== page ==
Throughout the entire document, all 142 pages of it, the authors repeatedly stress that it is not a curriculum but rather a framework for further development and is to be tailored by each teacher to meet the needs of the students. The framework provides for broad flexibility, it outlines “key concepts” and does not, repeat does not, specify groups, individuals, dates, details, political opinions, right or wrong, moral or immoral, or any particular interpretation of history and you can verify that for your self directly from the source.
If conservatives see America in a negative light, perhaps it’s their own guilty conscience speaking.
This isn’t the simplified elementary version of American history made up of construction paper turkeys, smiling Indians, and cherry trees chopped down by future presidents. This isn’t the Mel Gibson version of America where white people and black people fought as equals to be free of the King of England and then when it was all over black people cheerfully decided to be slaves because hey, Captain Braveheart thought it seemed more exceptional on the big screen like that. That’s how conservatives want to teach history, the same way Gibson directs movies.
Advanced placement courses aren’t about indoctrination, they have one function: to teach future citizens how to think.
Advanced Placement courses are college level classes designed for top performing high school students who are preparing for a university level environment. By definition these kids are going to end up running the country one day and either they can base their worldview on made up magic fairy dust or they can face the challenges of our future armed with a thorough understanding of how we got here. Warts and all.
You don’t teach future business people how to run a company by only showing them pictures of John D. Rockefeller and Bill Gates. You don’t teach future doctors by only showing them happy cheerful healthy people. You don’t teach military officers how to fight by only showing them past victories.
If you want your kids to love this country, if you want them to successfully shape its future, then you have to show them everything. The good and the bad. The beautiful and the ugly.
You hear people say “kids nowadays don’t know how good they have it!”
Well, why would they? Why would any American appreciate how far we’ve come, how good we have it, if they don’t know how we got here? Why would girls appreciate the right to vote if they don’t know their grandmothers couldn’t? Why would black youth appreciate the opportunities they have now if they don’t know the history of the civil rights movement? How do you prevent another World War II or another 911 or another Holocaust if you don’t care and refuse to understand what caused the last one? How do you expect the next generation to shape the future when they are told they’re special and exceptional and they can do no wrong?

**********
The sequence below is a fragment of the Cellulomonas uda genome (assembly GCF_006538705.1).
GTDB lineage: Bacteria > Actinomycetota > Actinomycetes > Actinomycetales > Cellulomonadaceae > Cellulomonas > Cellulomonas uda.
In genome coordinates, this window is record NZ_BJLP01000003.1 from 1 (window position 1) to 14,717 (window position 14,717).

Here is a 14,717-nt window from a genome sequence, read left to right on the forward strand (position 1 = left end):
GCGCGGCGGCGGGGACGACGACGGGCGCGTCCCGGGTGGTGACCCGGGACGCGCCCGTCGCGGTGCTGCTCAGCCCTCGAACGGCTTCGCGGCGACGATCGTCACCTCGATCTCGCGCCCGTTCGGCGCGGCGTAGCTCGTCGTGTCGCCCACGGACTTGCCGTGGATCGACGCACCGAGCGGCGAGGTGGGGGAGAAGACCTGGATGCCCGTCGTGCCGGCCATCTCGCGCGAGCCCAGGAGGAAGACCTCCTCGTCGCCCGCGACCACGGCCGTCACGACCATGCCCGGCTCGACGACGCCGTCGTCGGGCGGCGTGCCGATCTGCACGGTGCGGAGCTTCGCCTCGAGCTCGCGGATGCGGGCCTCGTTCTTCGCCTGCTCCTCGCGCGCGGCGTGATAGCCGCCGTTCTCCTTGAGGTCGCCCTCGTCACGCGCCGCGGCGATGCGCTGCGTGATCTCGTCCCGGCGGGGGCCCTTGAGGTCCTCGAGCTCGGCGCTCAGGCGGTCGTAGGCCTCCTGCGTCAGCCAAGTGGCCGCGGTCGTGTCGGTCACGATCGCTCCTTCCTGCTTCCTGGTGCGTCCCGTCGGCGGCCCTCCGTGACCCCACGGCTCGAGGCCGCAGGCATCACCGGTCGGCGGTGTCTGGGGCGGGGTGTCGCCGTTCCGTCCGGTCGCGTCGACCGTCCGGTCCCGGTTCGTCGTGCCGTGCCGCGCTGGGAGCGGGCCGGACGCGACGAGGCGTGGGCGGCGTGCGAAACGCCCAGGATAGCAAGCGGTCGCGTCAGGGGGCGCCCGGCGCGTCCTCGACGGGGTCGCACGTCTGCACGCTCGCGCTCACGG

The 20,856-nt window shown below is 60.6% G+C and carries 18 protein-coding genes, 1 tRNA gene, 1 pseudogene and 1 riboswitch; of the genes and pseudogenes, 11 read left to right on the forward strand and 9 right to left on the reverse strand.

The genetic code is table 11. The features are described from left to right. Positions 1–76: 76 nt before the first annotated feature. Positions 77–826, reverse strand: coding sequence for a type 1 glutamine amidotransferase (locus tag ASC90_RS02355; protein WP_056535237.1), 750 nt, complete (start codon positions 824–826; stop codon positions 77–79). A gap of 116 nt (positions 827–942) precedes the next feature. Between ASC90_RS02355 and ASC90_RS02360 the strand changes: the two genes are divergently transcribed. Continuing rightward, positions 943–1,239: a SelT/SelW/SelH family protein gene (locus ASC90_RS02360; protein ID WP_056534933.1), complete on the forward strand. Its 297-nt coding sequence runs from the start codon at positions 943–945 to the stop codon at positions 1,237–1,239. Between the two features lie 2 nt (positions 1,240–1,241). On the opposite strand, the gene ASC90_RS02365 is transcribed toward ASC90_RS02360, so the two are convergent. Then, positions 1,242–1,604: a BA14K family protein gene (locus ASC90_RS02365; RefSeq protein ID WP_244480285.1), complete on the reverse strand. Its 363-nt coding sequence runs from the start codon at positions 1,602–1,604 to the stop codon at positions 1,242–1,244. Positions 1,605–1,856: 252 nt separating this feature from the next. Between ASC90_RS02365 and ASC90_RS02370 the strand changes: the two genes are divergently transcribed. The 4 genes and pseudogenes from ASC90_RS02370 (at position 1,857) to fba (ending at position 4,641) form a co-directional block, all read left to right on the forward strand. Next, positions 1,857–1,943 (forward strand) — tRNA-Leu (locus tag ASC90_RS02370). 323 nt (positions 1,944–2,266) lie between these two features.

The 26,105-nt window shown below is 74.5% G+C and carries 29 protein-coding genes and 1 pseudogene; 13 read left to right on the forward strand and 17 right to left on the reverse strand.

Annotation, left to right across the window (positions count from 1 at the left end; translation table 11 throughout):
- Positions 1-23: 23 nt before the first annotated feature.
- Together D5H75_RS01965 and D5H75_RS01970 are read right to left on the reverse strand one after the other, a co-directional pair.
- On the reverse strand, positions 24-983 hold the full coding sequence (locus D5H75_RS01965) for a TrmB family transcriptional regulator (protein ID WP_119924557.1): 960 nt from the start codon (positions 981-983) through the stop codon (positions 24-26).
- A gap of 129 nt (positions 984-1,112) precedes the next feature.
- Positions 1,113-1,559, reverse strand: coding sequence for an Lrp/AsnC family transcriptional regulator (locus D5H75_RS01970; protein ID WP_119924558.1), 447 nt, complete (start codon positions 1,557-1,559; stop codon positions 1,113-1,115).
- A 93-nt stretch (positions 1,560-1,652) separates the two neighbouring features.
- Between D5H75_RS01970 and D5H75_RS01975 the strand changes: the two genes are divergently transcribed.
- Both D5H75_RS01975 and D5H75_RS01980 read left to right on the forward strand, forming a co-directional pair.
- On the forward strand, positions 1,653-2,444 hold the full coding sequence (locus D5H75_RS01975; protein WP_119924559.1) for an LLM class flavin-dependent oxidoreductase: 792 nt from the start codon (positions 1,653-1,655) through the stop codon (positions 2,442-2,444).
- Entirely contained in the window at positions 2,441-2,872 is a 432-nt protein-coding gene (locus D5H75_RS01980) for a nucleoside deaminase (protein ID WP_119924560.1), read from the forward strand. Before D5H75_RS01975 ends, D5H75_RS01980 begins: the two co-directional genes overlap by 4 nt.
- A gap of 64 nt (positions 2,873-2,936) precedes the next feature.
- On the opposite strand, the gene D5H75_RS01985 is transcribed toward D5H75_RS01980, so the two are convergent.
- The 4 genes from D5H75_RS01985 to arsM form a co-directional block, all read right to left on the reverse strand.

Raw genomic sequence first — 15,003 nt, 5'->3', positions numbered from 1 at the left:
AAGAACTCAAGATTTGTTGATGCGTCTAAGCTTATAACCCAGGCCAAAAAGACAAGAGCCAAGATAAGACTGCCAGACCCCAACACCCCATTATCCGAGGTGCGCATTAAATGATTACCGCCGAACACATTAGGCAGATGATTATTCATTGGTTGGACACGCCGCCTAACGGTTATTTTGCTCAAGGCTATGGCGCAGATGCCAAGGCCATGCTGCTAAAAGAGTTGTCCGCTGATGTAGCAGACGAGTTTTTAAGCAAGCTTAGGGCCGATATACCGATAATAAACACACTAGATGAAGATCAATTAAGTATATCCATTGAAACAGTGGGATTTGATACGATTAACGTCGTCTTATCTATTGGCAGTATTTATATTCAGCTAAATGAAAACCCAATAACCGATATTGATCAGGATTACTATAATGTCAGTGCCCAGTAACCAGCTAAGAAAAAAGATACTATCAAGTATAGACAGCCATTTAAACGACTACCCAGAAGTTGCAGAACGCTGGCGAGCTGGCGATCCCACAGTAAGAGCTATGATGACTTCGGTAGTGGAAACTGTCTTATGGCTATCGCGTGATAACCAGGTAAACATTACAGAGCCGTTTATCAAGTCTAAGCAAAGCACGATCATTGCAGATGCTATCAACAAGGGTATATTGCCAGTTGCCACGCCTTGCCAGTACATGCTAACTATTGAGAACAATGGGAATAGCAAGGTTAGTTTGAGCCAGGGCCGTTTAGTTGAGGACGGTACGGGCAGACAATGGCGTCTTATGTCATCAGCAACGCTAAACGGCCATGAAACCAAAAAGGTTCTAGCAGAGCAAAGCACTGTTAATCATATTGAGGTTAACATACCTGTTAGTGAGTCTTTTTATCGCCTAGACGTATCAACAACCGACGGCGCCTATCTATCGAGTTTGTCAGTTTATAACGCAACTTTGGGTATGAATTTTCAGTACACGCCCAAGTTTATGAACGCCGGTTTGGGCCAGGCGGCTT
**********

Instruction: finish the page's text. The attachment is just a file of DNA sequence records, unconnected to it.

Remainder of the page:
Courage is about facing the world, not hiding from it.
Wisdom comes not from denying your mistakes, but from not repeating them. And you can’t do that if you refuse to acknowledge that you ever made any in the first place.
History is how we understand the present.
History is how we shape the future and forge our own destiny instead of allowing it to be thrust upon us.
If you don’t know history, the good and the bad, you will always be its slave and never its master.
If you want your children to shape their own future and the future of this nation, indeed the world, instead of being simply dragged along with the sweep of time, then they must know how we got here to this present.
If you want your children to be exceptional, then they have to understand history in full detail, all of it and not simply parrot mindless patriotism.
If you don’t know bad, you cannot know good.
If you don’t know ugly, you can never understand beauty.
If you’ve never seen true oppression, you can never appreciate true liberty.
If you don’t know tyranny, you can never understand freedom.
If you truly believe the United States to be exceptional, then you show it all and let the chips fall where they may. If you love your child then you teach them everything and trust in them to become exceptional adults.
The past, the present, the future are all connected. History, my friend, is a circuit and without a negative, there can be no positive.
If you don’t learn from history, you will never be its exception.
“It's been my experience, Langford, that the past always has a way of returning. Those who don't learn, or can't remember it, are doomed to repeat it.”
― Steve Berry, The Charlemagne Pursuit
“We're doomed to repeat the past no matter what. That's what it is to be alive. It's pretty dense kids who haven't figured that out by the time they're ten. Most kids can't afford to go to Harvard and be misinformed.”
― Kurt Vonnegut, Bluebeard